Truck Accidents Attorney in Issaquah, Washington

In 2020, there were 4,904 crashes involving commercial trucks in the state of Washington. The same year saw shelter-at-home restrictions help slow the volume of traffic on the state’s highways, but as 2021 unfolds and life returns more to normal, both driving miles and driving accidents can be expected to increase.

According to the National Highway Traffic Safety Administration (NHTSA), that indeed appears to be the case, at least nationwide. The NHTSA’s fatality report for the first quarter of the year shows 8,730 motor vehicle traffic crash fatalities in the first three months of 2021 — a 10.5% increase from the 7,900 fatalities the agency projected for the first quarter of 2020.

Though NHTSA’s study considered all types of vehicles, collisions with large trucks — commonly referred to as 18-wheelers, big rigs, tractor-trailers, or semi-trailers — can be particularly devastating. Some trucks can weigh up to 80,000 pounds compared to the average vehicle’s weight of 5,000 pounds or less.

If you or a loved one has been injured in a collision with a large truck in or around Pierce County, King County, Thurston County, Snohomish County, and throughout Washington, you should seek immediate legal counsel. Truck collisions often include more than one potentially liable party, unlike a simple crash involving two cars.

At The Pearson Law Firm, P.S., I will listen to your story, investigate the circumstances, assess liability, and guide you in the proper direction to pursue the compensation you deserve.

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Common Causes of Truck Accidents

Of course, the first place to turn when looking for someone to blame in a collision with a big rig is the driver of the truck. According to the Federal Motor Carrier Safety Administration, truck drivers are often to blame for accidents. The FMCSA breaks down crash causes by categories and percentage of occurrence, including:

  • DECISION (38%): The driver is speeding, following too closely, or not paying attention to the speed of others on the road.
  • RECOGNITION (28%): The driver is inattentive or distracted.
  • NON-PERFORMANCE (12%): The driver fell asleep or suffered a physical problem, such as a heart attack, seizure, or other impairment.
  • VEHICLE (10%): Vehicle problems, such as brake failure, are to blame.
  • PERFORMANCE (9%): The driver panicked or exercised poor directional control.
  • ENVIRONMENT (3%): Heavy rain, fog, severe weather, or poor roadway conditions contributed to the crash.

Who Is Really Liable?

In addition to the driver, other parties may potentially be held responsible. Brake failure is among the main causes listed above. Sometimes, truck companies will even remove or depower the front brakes of a truck to reduce tire wear and brake costs, or maintenance people assigned to keep the truck in a safe operating condition simply don’t do their jobs.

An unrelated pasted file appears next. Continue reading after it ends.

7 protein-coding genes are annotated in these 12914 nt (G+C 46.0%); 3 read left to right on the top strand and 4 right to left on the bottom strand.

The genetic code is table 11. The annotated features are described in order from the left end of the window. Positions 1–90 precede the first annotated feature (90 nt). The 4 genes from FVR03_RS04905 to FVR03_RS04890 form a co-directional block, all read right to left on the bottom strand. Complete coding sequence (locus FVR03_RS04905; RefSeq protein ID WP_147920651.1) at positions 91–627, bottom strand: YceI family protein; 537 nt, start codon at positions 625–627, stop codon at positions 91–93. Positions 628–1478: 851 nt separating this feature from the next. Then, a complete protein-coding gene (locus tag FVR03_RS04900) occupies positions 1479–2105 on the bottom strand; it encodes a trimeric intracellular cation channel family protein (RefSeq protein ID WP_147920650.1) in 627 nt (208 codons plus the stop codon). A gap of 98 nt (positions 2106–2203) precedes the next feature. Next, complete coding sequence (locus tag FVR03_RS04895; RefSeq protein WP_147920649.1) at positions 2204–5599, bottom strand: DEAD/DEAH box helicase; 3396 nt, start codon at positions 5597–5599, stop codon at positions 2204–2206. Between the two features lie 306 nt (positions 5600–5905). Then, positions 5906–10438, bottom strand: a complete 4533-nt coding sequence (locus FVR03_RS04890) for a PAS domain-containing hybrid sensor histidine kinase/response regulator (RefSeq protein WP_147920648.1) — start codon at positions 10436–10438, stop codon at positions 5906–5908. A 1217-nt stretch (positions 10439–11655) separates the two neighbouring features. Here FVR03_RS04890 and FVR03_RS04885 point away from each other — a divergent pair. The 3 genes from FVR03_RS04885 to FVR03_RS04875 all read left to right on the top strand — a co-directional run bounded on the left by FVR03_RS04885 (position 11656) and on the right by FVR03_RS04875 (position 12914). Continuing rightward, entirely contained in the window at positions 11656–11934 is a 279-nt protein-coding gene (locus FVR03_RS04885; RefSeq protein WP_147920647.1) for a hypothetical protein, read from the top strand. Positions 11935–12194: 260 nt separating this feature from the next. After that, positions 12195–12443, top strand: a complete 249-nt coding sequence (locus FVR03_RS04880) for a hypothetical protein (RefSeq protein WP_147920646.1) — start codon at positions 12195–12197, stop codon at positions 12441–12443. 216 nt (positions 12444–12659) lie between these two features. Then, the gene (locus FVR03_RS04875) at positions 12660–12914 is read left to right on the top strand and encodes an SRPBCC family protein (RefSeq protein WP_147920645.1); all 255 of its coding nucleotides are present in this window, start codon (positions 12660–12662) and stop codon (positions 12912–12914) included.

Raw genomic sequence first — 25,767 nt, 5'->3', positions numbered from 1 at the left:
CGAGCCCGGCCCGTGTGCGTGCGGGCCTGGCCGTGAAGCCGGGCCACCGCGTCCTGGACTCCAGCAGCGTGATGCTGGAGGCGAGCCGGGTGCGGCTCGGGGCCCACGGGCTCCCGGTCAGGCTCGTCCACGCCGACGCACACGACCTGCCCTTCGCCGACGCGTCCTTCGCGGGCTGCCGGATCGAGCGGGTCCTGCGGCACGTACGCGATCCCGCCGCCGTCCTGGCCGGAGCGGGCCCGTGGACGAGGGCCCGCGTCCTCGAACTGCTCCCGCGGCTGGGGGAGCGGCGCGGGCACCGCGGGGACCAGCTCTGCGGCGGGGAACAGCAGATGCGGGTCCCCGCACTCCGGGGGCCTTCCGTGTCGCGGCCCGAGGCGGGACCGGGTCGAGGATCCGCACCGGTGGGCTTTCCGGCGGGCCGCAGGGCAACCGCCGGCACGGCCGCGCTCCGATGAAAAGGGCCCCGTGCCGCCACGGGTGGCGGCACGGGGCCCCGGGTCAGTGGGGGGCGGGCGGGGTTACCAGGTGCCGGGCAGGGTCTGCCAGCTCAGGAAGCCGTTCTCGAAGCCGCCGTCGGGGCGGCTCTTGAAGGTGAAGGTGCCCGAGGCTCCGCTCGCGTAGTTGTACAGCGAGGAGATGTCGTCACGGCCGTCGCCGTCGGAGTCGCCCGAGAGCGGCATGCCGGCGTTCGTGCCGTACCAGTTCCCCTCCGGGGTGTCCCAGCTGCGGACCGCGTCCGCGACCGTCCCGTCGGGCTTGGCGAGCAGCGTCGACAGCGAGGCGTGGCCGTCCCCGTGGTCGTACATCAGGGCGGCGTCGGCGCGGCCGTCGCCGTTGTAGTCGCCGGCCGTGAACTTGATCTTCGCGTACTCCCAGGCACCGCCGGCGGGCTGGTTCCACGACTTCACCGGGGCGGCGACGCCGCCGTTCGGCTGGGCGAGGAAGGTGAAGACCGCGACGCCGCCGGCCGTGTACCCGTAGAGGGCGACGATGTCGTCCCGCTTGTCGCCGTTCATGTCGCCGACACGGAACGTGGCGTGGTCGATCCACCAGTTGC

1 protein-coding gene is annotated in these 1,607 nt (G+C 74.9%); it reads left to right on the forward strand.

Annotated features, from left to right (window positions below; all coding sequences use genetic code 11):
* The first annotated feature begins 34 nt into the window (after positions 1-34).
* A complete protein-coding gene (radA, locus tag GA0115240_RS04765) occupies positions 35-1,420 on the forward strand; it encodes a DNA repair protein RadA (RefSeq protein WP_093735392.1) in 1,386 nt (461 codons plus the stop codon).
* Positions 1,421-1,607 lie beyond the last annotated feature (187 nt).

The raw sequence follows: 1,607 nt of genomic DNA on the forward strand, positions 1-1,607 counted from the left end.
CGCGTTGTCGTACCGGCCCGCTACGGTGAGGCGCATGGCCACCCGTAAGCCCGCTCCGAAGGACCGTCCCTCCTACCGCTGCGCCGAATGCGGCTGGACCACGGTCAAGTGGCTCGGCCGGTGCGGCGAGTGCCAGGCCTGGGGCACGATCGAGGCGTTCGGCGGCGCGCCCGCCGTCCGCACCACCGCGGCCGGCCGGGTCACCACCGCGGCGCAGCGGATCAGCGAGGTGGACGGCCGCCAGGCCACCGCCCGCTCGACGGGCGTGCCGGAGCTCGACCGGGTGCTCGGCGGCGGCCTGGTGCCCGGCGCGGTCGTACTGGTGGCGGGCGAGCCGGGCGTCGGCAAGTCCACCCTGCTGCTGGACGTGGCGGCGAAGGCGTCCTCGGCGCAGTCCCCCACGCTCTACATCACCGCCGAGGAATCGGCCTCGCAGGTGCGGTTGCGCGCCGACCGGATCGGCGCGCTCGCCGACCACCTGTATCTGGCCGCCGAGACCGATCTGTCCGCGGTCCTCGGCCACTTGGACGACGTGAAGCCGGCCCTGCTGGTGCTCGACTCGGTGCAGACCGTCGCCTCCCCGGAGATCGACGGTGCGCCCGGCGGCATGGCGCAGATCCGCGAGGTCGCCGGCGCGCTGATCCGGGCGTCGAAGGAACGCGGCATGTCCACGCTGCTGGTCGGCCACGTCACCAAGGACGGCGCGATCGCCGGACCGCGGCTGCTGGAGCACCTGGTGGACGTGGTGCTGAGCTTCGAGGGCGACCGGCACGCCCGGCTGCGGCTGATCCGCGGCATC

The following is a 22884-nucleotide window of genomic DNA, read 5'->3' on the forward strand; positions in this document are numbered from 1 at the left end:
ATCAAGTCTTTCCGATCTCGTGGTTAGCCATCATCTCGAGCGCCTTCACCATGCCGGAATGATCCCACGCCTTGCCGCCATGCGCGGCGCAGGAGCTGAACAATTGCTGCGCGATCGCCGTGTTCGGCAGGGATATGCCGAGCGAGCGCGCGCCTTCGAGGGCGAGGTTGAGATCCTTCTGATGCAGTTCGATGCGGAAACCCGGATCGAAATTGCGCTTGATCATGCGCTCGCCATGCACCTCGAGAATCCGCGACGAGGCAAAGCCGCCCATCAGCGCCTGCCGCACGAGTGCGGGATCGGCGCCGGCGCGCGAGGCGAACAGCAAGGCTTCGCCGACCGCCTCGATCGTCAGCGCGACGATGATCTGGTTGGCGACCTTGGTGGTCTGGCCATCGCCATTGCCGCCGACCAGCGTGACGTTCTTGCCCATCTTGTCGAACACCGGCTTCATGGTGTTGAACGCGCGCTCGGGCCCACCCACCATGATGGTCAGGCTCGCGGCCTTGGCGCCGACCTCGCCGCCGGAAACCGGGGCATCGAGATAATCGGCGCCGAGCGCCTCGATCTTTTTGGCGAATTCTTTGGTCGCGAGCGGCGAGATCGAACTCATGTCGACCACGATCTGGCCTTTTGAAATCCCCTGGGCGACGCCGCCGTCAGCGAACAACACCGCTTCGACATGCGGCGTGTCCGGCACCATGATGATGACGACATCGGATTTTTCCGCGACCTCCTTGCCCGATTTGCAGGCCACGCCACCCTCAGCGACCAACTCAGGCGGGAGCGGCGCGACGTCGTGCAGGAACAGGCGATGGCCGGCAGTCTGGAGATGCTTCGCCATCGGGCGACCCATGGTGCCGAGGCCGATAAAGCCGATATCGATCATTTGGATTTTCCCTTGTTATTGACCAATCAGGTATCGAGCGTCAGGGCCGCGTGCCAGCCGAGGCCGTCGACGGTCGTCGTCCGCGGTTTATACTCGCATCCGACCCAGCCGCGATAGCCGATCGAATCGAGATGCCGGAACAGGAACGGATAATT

Cargo loading can also be a factor. If the cargo load is off-balance, it can cause the truck’s center of gravity to shift, making it hard to maneuver. The load itself may even cause an accident if it is not secured properly and spills out into the highway or onto other vehicles.

The trucking company may be liable for not properly training the truck driver and rushing the person into service before they were ready. The parent company may also be forcing drivers to exceed the hours of service (HOS) limits set by the Department of Transportation (DOT). Not enough rest and too much time behind the wheel can lead to driver fatigue and accidents.

Drivers themselves may be using substances — even over-the-counter medications — that can cause them to be drowsy or inattentive, to say nothing of what happens if they abuse a substance that is illegal.

In other words, unlike a car crash involving two drivers, assessing liability in a collision with a large truck requires investigation and knowledge of applicable regulations. Experienced truck accident attorneys can assist in making a determination regarding what factors contributed to the crash.

Filing a Personal Injury Claim

The first thing to note about seeking compensation through a personal injury lawsuit is that the statute of limitations in Washington is three years from the date of the accident. Exceeding this timeframe may prevent you from filing a lawsuit against the responsible party.

Another important aspect of a personal injury claim — whether through the courts or an insurance company — is what steps you take after you are in an accident with a large truck. You need to call the police to the scene to investigate and seek immediate medical attention for your injuries. You will need the documentation of your medical exam and treatment for your claim.

Remember, some injuries don’t show up until later, so even if you feel “okay” but shaken up, go get evaluated anyway.

Also, be careful in what you say to the police, an insurance claims adjuster, and anyone else — including the other driver. If you say something that sounds like you’re admitting fault, that can come back to haunt you. Even apologizing to the other driver can be construed as an admission of fault.

Finally, seek legal counsel as soon as possible. A collision with a large truck is much more complex than a fender-bender with another car. An attorney can guide you in the proper direction and help you pursue your claim with the best chance of success.

Truck Accidents Attorney Serving Issaquah, Washington

For four decades, The Pearson Law Firm, P.S. has earned a reputation for helping people injured in highway accidents. I always represent the victim and never the insurance company. In other words, I am on your side. Contact me if you’re involved in a truck accident. I proudly serve clients in Pierce County, King County, Thurston County, Snohomish County, and throughout Washington.